30 September 2009

Balsillie Loses Coyotes Bid

Oh well. As time went on it looked increasingly unlikely Balsillie would succeed in purchasing the bankrupt Phoenix Coyotes; today, bankruptcy court judge Baum rejected both the NHL and Balsillie's bid, the latter with prejudice. The NHL is welcome to make an improved bid.

Perhaps it's just me, but it feels like all Baum did was ice the puck, avoiding making a decision for fear of ramifications far beyond the purview of a bankruptcy court. Which begs the question why the heck it took Baum so long to simply decide to not make a decision.

At the beginning of this court process I thought the purpose of bankruptcy court was to get the most money possible for the most creditors. It's not that simple, as it turned out, or as I'd wished. I suppose it was naive of me to hope that a bankruptcy court would not let fear of setting a new precedence, and its potential ramifications, as a consequence of getting the most money for creditors affect getting the most money for creditors.

So... Bettman and the NHL are the winners, Balsillie, southern Ontario and Canada the losers. Oh yeah, I suspect Glendale will be losers, too, one or two years down the road when the NHL finds a new owner-that's-not-Balsillie who relocates the money pit Coyotes elsewhere.

The city of Glendale threw the dice on this one -- lose out on Balsillie's guaranteed $25 million, ($50 million if Balsillie had ended up moving the Coyotes) in the faint hope that someone somewhere will keep the Coyotes in Glendale long term. Especially as Bettman would only guarantee to keep the Coyotes in Glendale for the 2009-2010 season. It's all in hindsight, but just think... what if Glendale had supported Balsillie's bid? Right now Glendale would be $25 million richer and Balsillie would still have lost his bid.

Finally, let's not forget The Great One. Was Gretzky a good coach of a bad team? Vice versa? All of the above? I don't know. I do think the NHL could have treated him better, though, after all Gretzky's done for the NHL. I suppose it's a case of what have you done for me lately.

27 September 2009

Second Cup

I have to thank Second Cup; I've been drinking less coffee because of them. There's a Second Cup coffee shop at my workplace which I patronized once or twice a week in the recent past. Nothing wrong with their coffee... but the till at this location never accepts my credit cards or debit cards. The past few instances the cashier was as visibly irritated as I felt. No idea why that one location has problems; as I dislike carrying coins -- and I don't like being blamed for holding up the line when trying to use an accepted payment method -- I decided to stop going there completely.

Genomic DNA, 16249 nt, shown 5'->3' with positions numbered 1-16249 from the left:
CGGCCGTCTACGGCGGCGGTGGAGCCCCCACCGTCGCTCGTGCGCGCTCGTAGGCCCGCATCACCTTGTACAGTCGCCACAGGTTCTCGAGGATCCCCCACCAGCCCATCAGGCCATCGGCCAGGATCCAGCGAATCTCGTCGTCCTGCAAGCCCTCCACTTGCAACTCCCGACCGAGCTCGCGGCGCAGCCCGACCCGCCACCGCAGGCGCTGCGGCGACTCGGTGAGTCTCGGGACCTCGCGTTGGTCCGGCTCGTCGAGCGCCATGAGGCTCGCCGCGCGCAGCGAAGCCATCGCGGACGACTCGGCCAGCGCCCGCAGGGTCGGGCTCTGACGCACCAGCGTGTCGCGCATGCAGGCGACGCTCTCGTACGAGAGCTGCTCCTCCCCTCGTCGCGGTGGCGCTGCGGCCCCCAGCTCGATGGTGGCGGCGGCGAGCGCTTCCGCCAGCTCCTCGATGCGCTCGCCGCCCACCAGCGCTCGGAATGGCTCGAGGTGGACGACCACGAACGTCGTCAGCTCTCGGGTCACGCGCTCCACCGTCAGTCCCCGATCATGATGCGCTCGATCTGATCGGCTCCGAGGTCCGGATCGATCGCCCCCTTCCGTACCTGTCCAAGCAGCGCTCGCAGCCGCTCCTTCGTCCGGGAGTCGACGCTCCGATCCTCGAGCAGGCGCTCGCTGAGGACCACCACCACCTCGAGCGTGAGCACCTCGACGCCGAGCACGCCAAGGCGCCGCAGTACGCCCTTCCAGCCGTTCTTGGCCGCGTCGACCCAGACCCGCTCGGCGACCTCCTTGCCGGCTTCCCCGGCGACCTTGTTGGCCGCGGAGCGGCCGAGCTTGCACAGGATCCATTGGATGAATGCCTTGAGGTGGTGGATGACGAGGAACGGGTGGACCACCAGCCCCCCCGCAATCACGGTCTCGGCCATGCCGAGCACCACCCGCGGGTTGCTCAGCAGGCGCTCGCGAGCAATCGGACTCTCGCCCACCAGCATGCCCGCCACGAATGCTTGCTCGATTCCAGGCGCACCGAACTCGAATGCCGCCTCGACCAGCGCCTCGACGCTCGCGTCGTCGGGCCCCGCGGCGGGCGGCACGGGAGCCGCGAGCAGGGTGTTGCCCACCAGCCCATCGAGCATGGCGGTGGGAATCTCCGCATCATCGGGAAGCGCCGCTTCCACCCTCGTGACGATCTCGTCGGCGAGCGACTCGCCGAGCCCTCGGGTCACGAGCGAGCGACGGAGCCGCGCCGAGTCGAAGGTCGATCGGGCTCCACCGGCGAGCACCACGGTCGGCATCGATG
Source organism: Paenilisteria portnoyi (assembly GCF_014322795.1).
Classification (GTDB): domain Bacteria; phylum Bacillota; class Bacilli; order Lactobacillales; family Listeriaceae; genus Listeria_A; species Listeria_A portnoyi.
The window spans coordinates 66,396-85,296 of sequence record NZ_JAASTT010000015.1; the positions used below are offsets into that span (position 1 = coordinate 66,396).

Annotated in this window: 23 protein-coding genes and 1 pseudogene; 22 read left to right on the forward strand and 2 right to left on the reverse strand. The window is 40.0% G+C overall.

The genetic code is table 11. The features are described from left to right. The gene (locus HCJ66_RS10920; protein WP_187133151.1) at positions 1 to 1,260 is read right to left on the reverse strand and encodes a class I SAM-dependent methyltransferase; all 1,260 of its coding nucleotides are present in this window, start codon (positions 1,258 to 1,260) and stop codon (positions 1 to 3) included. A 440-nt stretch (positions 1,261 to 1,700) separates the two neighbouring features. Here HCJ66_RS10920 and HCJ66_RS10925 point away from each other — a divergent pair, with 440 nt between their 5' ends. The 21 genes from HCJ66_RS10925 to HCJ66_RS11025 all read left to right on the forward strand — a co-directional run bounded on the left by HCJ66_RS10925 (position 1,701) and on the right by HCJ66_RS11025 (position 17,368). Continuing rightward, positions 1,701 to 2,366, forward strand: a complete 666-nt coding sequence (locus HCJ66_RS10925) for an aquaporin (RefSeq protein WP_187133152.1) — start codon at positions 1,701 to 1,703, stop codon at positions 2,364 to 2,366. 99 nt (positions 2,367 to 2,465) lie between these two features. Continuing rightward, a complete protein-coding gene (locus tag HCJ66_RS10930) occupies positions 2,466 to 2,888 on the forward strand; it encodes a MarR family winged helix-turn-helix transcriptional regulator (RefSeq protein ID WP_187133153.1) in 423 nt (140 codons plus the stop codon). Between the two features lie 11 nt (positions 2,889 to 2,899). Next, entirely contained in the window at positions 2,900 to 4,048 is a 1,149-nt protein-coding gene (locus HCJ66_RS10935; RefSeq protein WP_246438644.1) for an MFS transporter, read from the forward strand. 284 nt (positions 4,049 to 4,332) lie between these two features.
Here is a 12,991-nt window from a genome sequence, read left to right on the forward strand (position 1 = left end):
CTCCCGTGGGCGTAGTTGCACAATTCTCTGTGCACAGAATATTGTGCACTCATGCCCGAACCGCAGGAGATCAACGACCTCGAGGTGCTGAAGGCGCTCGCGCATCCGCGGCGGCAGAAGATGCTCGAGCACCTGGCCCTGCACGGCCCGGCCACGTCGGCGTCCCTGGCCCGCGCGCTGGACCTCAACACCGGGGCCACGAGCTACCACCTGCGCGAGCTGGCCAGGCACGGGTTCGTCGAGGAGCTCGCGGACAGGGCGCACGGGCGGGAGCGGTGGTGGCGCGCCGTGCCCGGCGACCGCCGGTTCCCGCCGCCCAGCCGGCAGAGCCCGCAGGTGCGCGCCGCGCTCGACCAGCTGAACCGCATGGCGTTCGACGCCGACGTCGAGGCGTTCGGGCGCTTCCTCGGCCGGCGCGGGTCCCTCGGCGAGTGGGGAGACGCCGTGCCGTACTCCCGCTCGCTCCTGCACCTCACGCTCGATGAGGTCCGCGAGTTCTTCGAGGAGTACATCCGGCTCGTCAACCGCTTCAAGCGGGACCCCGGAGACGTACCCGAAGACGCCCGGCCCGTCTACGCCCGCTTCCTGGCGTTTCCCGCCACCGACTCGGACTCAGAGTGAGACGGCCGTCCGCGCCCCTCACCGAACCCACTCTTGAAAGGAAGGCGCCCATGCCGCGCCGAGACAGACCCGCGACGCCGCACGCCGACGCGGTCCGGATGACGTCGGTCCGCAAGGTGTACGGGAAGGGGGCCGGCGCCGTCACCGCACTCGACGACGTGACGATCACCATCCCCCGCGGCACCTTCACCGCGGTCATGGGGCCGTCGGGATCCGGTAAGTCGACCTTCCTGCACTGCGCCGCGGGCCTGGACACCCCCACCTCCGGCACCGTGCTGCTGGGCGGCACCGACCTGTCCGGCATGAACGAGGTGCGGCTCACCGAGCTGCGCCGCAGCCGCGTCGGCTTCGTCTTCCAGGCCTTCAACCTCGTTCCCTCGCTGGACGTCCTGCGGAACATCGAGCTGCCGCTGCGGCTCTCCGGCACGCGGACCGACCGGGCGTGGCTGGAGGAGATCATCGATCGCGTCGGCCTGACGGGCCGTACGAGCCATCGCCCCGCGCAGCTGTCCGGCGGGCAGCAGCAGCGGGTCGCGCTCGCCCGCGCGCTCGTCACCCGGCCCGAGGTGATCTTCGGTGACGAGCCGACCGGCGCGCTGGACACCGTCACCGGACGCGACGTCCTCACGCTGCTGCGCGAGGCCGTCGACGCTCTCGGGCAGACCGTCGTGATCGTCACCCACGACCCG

26 September 2009

PS3: NHL 10, Part III

Another bug has made its appearance in NHL 10 for the PS3. Twice, perhaps thrice, now, in the middle of a game the graphics have gone all Cubist. Sound effects, announcers, the game goes on except that it's impossible to see anything. Fortunately, it's an easy fix. Hit the pause/start button to open the game menu and go to instant replay to refresh the screen. Resume game and you're good to go.

A Matter of Trust

On my commute to work I walk by a medium-sized grocery store.
Fairly convenient if I don't buy anything heavy; at least, it would be
convenient if I ever shopped there. I've never even entered.

What stops me? A prominent sign outlining store policy that all
customer bags be left with the cashier upon entering. Reasonable,
right? A measured deterrent against shoplifters and

My initial response upon seeing the sign for the first time? If they
don't trust me why should I trust them? Not that the cashier is going
to have a burning desire to rifle through customers' bags; the issue
is whether I trust them not to give my bag to a thief by mistake.

I don't, as it happens, which is why I never shop there.

25 September 2009

Descaling an Electric Kettle

I wanted to descale my electric kettle and decided to use white vinegar for the first time. Impressive. I was both surprised and pleased at how well it does the job. I let a mixture of 1:1 (v/v) white vinegar and water sit in the kettle. A couple hours at room temperature and descaling was complete! After rinsing with water 4-5 times my kettle is once more back in active service.

24 September 2009

PS3: NHL 10, Part II

Well, looks like there's a fairly significant bug in NHL 10 for the PS3. I'm not referring to the AI, which as always can still use some improvement, but to something I consider relatively easier to solve and as such even more disappointing.

One of the changes with NHL 10 over NHL 09, and one of NHL 10's advertised selling points, was the inclusion of unlockable player equipment upgrades (pads, sticks, helmets, etc.) that boost your player's stats in various categories. I was initially resistant to equipping these items once they were unlocked but I soon overcame my disgust with the often ugly designs and always ill-matched colours.